On one cruise HAL had there ship damaged during a cruise from Vancouver to San Diego . Normally the waters between San Francisco and Alaska are fairly calm . I've talked to people on the Vancouver Alaska run say that they will probably ever do a cruise to Alaska that goes west of Vancouver Island due to rough seas.
I'm sure you mean "never" ...

Indeed in our cruises to Alaska, the roughest water we ever had was West of Vancouver island. We were on Sapphire Princess and she made it to port in Victoria but we heard that two smaller ships turned back.

However, that was ONE trip. On other trips we have had beautiful smooth water there. So as I said above, the experience of one poster in one trip is not necessarly the general or normal situation.

In general going outside of Vancouver island is for the Seattle itineraries, so you balance off the chance of rougher water against the much better availability of flights from Seattle.
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Old April 6th, 2012, 09:53 PM
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I just don't understand how they can call cruising from Seattle an inside passage, there is nothing inside about the entire trip? Cruising from Vancouver is so much nicer, just beautiful...
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Old April 6th, 2012, 11:03 PM
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Of course you will venture into rough sea if a storm is brewing no matter where you sail to, but for the most part a cruise up the coast from San Fran to Alaska and the inside passage is calm.

I on the other hand always ran into rough sea passing by Carolina on the way to Bermuda, some of the roughest seas I ever encountered. Another area to stay away from due to rough sea is cruising north from the Panama Canal to Grand Caymen...if you are prone to sea sickness be carefull of those two I mentioned.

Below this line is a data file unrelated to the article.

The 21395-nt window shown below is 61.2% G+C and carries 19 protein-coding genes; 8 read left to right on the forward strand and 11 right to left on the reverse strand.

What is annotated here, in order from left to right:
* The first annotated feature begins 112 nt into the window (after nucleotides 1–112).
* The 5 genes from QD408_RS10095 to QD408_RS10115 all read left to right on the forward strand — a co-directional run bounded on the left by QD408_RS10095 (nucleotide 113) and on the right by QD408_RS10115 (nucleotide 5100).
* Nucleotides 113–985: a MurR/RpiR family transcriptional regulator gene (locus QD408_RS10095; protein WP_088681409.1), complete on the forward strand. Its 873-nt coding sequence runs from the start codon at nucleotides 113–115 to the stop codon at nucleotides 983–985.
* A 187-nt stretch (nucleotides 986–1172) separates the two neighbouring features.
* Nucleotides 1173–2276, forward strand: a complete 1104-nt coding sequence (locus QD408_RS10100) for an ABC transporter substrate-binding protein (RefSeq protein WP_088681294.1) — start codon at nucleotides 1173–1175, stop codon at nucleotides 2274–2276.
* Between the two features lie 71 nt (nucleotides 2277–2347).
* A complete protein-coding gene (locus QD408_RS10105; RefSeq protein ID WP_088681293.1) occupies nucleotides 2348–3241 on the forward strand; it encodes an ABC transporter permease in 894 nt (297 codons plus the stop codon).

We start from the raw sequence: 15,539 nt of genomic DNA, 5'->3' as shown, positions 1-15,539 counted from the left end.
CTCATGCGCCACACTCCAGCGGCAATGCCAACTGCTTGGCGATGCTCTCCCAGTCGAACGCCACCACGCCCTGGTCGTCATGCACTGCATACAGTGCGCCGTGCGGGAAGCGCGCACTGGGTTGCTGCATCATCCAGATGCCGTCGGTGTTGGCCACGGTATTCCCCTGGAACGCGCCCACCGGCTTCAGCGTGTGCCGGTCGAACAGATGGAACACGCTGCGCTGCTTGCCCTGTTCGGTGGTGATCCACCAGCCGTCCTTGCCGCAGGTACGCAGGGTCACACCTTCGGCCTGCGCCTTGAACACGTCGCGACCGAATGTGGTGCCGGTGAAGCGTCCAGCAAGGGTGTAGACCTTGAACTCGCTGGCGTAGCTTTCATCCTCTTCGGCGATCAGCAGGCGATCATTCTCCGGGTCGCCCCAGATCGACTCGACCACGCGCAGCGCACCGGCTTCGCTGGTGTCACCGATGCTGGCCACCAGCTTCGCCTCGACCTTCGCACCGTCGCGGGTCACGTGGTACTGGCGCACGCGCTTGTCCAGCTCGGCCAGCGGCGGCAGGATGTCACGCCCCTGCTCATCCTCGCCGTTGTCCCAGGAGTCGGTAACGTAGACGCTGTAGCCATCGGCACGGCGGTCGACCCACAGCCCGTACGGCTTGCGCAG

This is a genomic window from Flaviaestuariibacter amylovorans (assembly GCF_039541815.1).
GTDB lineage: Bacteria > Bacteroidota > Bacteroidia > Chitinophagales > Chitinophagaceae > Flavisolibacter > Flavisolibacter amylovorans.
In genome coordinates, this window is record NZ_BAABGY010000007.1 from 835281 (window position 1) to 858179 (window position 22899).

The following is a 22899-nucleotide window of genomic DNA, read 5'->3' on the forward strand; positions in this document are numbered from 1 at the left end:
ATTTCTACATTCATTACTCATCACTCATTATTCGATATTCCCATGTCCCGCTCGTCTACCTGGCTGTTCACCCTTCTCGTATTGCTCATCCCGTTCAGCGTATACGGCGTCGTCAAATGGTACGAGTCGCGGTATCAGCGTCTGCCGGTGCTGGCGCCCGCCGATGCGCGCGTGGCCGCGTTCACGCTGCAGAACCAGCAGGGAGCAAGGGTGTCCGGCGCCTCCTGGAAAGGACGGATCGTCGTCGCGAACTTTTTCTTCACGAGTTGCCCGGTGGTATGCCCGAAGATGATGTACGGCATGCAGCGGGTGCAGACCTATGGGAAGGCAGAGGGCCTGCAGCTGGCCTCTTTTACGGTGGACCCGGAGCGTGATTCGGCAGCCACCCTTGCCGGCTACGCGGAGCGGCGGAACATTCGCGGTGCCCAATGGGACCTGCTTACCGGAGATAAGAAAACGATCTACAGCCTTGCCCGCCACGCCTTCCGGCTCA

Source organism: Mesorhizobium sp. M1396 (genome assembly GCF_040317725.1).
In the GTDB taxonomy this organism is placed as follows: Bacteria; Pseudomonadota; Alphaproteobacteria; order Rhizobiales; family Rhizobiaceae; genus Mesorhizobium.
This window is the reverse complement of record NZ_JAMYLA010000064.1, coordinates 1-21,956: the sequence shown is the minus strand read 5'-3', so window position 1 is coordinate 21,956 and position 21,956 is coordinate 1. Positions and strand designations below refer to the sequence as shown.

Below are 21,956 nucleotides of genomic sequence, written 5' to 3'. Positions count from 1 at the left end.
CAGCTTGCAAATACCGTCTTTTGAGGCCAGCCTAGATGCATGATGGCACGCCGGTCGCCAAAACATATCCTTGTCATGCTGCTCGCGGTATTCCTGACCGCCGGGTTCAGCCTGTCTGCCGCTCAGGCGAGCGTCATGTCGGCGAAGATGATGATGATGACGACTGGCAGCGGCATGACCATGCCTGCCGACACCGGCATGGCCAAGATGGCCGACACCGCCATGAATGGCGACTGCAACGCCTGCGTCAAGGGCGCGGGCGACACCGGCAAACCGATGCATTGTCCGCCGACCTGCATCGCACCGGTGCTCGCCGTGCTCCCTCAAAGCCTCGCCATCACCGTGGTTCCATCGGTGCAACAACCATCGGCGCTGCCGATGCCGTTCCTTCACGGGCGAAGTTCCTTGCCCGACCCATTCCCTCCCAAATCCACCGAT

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Old April 7th, 2012, 09:52 AM
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Talking Inside passage

Quote:
Originally Posted by Donna View Post
I just don't understand how they can call cruising from Seattle an inside passage, there is nothing inside about the entire trip? Cruising from Vancouver is so much nicer, just beautiful...
Definitions vary. In many cases, the "inside passage" is defined as starting At Prince Rupert, NORTH of Vancouver Island, and proceeding through the many off shore islands, thereby being rather protected. Pretty much all of the common cruise destinations are in this Inside Passage.

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Old April 7th, 2012, 05:27 PM
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I don't know about that, may be inside, but you could never even see land, until you got to the port of call....
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Old April 7th, 2012, 06:23 PM
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Quote:
Originally Posted by Donna View Post
I don't know about that, may be inside, but you could never even see land, until you got to the port of call....
Not being able to see land does not mean its not an inside passage...think of it more like this..the cruise ship is moving along large water canals both north and southbound. If you were cruising the outside passage then the cruise ship course would take you west of what is pictured on the map and that is where you would encounter very rough seas.. years ago I remember a few cruise lines that actually cruised the outside passage, I'm not sure if that is still true, if it is true I would want no part of an outside passage, not in those waters any way.